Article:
A matrix product operator (MPO) is a tensor network where each tensor has two external, uncontracted indices as well as two internal indices contracted with neighboring tensors in a chain-like fashion. Intuitively, if one thinks of a matrix product state (MPS) as parameterizing a large “vector” in a high-dimensional space, then an MPO is the generalization to the case of a “matrix” acting in the same space.
In traditional notation, an MPO is a tensor network of the form
\begin{equation} M^{s_1 s_2 s_3 s_4 s_5 s_6}_{s'_1 s'_2 s'_3 s'_4 s'_5 s'_6} = \sum_{\{\mathbf{\alpha}\}} A^{s_1 \alpha_1}_{s'_1} A^{s_2 \alpha_2}_{\alpha_1 s'_2} A^{s_3 \alpha_3}_{\alpha_2 s'_3} A^{s_4 \alpha_4}_{\alpha_3 s'_4} A^{s_5 \alpha_5}_{\alpha_4 s'_5} A^{s_6}_{\alpha_5 s'_6} \end{equation}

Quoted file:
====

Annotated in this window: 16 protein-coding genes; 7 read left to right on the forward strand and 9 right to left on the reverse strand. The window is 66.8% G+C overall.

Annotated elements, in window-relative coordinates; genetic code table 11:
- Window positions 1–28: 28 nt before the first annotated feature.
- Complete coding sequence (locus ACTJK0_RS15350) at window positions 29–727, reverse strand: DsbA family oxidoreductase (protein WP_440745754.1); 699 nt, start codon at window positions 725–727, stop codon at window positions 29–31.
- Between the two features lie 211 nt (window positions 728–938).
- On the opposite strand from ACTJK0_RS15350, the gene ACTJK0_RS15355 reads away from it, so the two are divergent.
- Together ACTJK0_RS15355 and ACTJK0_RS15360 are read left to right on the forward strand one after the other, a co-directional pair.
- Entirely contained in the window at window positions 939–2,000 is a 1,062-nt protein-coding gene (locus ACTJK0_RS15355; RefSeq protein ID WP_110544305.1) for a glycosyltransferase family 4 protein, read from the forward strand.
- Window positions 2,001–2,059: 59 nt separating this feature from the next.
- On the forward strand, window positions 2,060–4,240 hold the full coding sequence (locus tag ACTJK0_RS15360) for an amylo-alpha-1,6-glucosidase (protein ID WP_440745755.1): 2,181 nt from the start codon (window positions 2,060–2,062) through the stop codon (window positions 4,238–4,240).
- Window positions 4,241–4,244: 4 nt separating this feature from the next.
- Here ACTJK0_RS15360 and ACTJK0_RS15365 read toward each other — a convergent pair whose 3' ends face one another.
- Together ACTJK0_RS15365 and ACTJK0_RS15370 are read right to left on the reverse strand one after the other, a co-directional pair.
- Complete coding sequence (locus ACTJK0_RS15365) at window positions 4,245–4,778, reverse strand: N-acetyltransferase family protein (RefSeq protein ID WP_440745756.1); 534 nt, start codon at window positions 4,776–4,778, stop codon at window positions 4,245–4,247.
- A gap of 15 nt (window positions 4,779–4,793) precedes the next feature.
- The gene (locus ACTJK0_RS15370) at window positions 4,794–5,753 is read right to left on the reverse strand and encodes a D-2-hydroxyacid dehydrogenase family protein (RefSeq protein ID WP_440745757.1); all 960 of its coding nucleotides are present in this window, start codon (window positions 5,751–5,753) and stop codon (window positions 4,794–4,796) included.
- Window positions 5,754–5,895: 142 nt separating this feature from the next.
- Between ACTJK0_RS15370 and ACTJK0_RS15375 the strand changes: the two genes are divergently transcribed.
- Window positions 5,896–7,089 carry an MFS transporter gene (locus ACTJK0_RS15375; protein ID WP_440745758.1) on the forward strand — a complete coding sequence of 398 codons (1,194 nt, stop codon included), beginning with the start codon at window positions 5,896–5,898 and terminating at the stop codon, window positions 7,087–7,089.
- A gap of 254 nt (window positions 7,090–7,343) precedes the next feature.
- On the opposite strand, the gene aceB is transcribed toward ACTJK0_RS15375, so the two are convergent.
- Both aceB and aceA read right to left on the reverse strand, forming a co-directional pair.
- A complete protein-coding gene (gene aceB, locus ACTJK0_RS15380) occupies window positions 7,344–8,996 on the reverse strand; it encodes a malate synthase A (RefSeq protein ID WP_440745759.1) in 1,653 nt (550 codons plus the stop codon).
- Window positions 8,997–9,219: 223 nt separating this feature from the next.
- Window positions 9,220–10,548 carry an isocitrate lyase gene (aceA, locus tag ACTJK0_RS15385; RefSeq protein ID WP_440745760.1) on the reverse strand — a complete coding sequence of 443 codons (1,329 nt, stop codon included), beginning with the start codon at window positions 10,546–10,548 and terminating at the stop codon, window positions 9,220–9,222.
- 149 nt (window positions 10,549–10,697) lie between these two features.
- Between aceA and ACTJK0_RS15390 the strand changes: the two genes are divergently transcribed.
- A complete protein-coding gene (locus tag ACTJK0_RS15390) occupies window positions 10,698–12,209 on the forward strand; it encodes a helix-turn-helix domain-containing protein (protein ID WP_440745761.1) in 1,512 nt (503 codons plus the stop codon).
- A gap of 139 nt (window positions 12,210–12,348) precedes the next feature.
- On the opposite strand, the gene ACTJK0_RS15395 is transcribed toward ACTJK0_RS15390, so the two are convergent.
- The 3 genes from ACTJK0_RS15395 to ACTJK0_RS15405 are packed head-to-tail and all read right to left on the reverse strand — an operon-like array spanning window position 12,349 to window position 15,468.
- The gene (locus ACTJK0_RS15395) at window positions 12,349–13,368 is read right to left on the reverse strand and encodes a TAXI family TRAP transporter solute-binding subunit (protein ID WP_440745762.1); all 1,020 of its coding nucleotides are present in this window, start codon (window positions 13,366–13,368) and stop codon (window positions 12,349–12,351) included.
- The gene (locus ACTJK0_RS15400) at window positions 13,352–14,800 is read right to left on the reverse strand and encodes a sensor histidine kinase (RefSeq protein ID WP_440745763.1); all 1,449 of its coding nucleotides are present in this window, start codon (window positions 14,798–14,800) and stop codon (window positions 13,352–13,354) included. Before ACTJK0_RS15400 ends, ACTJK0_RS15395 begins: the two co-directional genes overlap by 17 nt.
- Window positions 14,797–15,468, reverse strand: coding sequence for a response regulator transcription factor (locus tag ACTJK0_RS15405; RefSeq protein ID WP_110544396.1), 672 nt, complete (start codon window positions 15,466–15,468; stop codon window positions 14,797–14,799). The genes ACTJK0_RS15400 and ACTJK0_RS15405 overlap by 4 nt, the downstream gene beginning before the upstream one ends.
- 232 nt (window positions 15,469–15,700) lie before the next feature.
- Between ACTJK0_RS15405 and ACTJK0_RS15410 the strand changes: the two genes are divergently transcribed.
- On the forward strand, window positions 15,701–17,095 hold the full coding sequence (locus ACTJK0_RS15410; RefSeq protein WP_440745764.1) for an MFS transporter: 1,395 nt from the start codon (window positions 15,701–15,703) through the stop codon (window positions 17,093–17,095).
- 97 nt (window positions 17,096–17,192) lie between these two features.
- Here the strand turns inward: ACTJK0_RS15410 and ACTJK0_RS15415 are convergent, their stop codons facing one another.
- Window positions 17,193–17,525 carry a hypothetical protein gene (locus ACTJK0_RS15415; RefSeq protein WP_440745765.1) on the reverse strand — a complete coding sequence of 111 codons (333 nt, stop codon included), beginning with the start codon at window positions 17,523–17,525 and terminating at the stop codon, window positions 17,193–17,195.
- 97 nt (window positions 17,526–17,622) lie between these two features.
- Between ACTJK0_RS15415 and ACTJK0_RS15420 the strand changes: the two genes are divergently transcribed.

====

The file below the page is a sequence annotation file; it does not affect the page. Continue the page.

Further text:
One of the key uses of MPOs is to represent large, sparse matrices in a form convenient for MPS algorithms, such as finding MPS approximations of eigenvectors. MPOs also arise in certain algorithms for approximately contracting PEPS tensor networks.
Examples of exact MPO representations
Representing long-range Hamiltonians with MPOs
Zalatel, Mong, Pollmann approach for approximating exponentials of Hamiltonian (Hermitian) matrices as MPOs